In 2018, the Los Angeles County Board of Supervisors directed the Department of Children and Family Services (DCFS) and the Center to engage stakeholders in the development of a countywide framework for faith-based engagement in support of vulnerable children, youth, and families. L.A. County Faith-in-Motion is a countywide strategic plan to cultivate and nurture DCFS and faith-based partnerships for maximum impact. A core component of the model is the L.A. County Faith Collaborative, which brings together a broad coalition of public, private, community, and faith-based partners for shared learning, strategic action, and stewardship of the L.A. County Faith-in-Motion framework.
Since 2018, the Center has supported DCFS’s participation in the One Roof Los Angeles (One Roof L.A.) initiative, a County-wide effort to establish collaboration between child welfare and supportive housing in Los Angeles. Through One Roof, DCFS has been able to build stronger collaboration across County departments to provide more comprehensive housing support to families and transition-age youth (TAY) in the child welfare system. With the Center’s continued support, DCFS has recently created a Supportive Housing Division that will work to reduce the number of child welfare-involved families and youth entering homelessness, rapidly support families and TAY who are currently homeless and help them secure housing and streamline homeless prevention services in collaboration with other L.A. County partners.
The Center plays a lead role in infusing philanthropic wisdom, investment, and leadership in the expansion and evolution of the County’s home visiting system. We arrange and oversee philanthropic sponsorship of consultants to support the County’s system planning, including the development of an e-Directory to improve navigation into services and investments to teach domestic violence prevention skills to the home visiting workforce. The Center hosts semi-annual briefings for funders regarding opportunities to support technology needs, workforce strengthening, COVID response, and more.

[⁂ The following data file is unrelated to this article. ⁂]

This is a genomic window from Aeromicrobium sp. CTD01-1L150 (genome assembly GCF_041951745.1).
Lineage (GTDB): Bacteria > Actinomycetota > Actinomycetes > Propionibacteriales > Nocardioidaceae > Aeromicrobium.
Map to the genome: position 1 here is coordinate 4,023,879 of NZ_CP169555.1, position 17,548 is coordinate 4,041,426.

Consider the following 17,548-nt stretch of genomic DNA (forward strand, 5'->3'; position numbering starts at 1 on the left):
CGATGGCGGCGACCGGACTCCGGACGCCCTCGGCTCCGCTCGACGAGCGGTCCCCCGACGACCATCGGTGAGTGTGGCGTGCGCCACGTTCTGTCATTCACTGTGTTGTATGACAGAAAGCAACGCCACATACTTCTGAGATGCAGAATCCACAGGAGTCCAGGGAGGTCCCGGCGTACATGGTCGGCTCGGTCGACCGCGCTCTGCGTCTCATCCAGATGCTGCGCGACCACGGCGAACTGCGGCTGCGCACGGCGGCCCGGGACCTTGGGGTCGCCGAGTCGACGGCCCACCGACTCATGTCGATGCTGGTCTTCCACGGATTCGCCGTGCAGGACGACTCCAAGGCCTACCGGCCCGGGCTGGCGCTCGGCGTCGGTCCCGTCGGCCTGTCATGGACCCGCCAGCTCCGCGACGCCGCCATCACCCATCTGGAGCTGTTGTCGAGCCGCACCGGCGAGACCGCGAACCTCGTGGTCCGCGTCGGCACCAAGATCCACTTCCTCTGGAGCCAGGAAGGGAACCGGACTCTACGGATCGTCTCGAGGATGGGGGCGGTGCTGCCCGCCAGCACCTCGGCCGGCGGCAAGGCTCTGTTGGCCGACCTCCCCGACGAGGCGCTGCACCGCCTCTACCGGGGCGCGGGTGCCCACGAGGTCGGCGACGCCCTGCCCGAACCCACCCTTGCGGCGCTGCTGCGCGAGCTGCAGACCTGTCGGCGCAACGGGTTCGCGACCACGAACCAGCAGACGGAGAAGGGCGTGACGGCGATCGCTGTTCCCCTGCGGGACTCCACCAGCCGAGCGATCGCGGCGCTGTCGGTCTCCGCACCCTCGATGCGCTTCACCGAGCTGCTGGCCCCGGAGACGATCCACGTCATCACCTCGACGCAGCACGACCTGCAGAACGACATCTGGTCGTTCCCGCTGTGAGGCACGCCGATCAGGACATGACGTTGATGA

The Center for Strategic Partnerships brings together funders who aim to spur innovation and improve effectiveness in policy and practice LA’s public sector. By aggregating seed funding, CSP plays a critical role in jump-starting new County initiatives to support children and families that might have otherwise taken years to develop.
As the Director of a county child welfare agency, I readily acknowledge that the government doesn’t have all of the solutions or answers to the issues facing our children and families. That said, I believe public-private partnerships are critical to government in order to make real, sustainable improvements that enhance the quality of life.
The Center for Strategic Partnerships is an invaluable partner. I’ve run child welfare agencies in three different states and it is an amazing luxury to work with an organization that not only has a profound understanding of the challenges faced by the foster care system, but also knows who in the philanthropic community can help.